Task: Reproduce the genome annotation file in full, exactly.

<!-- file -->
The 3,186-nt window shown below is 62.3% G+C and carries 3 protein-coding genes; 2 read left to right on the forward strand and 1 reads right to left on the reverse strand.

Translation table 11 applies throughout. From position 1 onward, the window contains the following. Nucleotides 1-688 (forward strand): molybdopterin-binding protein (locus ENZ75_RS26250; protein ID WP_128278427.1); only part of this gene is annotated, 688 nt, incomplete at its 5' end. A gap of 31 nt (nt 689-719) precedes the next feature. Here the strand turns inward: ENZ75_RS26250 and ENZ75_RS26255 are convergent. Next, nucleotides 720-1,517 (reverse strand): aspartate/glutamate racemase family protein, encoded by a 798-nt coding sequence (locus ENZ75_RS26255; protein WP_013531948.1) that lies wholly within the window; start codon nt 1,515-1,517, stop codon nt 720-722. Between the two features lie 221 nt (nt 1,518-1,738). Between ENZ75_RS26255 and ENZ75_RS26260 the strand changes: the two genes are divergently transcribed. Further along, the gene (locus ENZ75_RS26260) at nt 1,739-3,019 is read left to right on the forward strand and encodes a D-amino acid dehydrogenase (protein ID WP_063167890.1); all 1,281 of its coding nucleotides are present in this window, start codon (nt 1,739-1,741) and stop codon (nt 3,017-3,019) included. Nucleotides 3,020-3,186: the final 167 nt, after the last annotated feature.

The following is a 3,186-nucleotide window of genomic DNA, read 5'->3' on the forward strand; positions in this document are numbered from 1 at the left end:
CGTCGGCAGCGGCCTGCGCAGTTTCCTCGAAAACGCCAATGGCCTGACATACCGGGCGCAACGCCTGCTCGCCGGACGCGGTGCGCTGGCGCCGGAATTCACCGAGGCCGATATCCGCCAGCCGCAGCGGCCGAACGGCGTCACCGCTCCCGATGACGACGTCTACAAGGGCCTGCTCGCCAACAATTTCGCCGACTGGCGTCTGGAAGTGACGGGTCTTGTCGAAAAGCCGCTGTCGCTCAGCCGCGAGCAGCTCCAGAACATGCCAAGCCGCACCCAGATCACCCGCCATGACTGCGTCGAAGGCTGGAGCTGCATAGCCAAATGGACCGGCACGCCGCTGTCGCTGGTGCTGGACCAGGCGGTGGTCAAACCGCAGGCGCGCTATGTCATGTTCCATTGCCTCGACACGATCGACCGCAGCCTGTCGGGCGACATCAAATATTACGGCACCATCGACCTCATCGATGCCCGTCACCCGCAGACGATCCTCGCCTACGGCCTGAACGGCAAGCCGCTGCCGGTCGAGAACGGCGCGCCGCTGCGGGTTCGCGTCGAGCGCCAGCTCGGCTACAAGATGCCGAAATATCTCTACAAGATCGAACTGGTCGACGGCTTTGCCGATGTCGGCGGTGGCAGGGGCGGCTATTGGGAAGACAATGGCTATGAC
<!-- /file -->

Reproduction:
The 3,186-nt window shown below is 62.3% G+C and carries 3 protein-coding genes; 2 read left to right on the forward strand and 1 reads right to left on the reverse strand.

Translation table 11 applies throughout. From position 1 onward, the window contains the following. Nucleotides 1-688 (forward strand): molybdopterin-binding protein (locus ENZ75_RS26250; protein ID WP_128278427.1); only part of this gene is annotated, 688 nt, incomplete at its 5' end. A gap of 31 nt (nt 689-719) precedes the next feature. Here the strand turns inward: ENZ75_RS26250 and ENZ75_RS26255 are convergent. Next, nucleotides 720-1,517 (reverse strand): aspartate/glutamate racemase family protein, encoded by a 798-nt coding sequence (locus ENZ75_RS26255; protein WP_013531948.1) that lies wholly within the window; start codon nt 1,515-1,517, stop codon nt 720-722. Between the two features lie 221 nt (nt 1,518-1,738). Between ENZ75_RS26255 and ENZ75_RS26260 the strand changes: the two genes are divergently transcribed. Further along, the gene (locus ENZ75_RS26260) at nt 1,739-3,019 is read left to right on the forward strand and encodes a D-amino acid dehydrogenase (protein ID WP_063167890.1); all 1,281 of its coding nucleotides are present in this window, start codon (nt 1,739-1,741) and stop codon (nt 3,017-3,019) included. Nucleotides 3,020-3,186: the final 167 nt, after the last annotated feature.

The following is a 3,186-nucleotide window of genomic DNA, read 5'->3' on the forward strand; positions in this document are numbered from 1 at the left end:
CGTCGGCAGCGGCCTGCGCAGTTTCCTCGAAAACGCCAATGGCCTGACATACCGGGCGCAACGCCTGCTCGCCGGACGCGGTGCGCTGGCGCCGGAATTCACCGAGGCCGATATCCGCCAGCCGCAGCGGCCGAACGGCGTCACCGCTCCCGATGACGACGTCTACAAGGGCCTGCTCGCCAACAATTTCGCCGACTGGCGTCTGGAAGTGACGGGTCTTGTCGAAAAGCCGCTGTCGCTCAGCCGCGAGCAGCTCCAGAACATGCCAAGCCGCACCCAGATCACCCGCCATGACTGCGTCGAAGGCTGGAGCTGCATAGCCAAATGGACCGGCACGCCGCTGTCGCTGGTGCTGGACCAGGCGGTGGTCAAACCGCAGGCGCGCTATGTCATGTTCCATTGCCTCGACACGATCGACCGCAGCCTGTCGGGCGACATCAAATATTACGGCACCATCGACCTCATCGATGCCCGTCACCCGCAGACGATCCTCGCCTACGGCCTGAACGGCAAGCCGCTGCCGGTCGAGAACGGCGCGCCGCTGCGGGTTCGCGTCGAGCGCCAGCTCGGCTACAAGATGCCGAAATATCTCTACAAGATCGAACTGGTCGACGGCTTTGCCGATGTCGGCGGTGGCAGGGGCGGCTATTGGGAAGACAATGGCTATGAC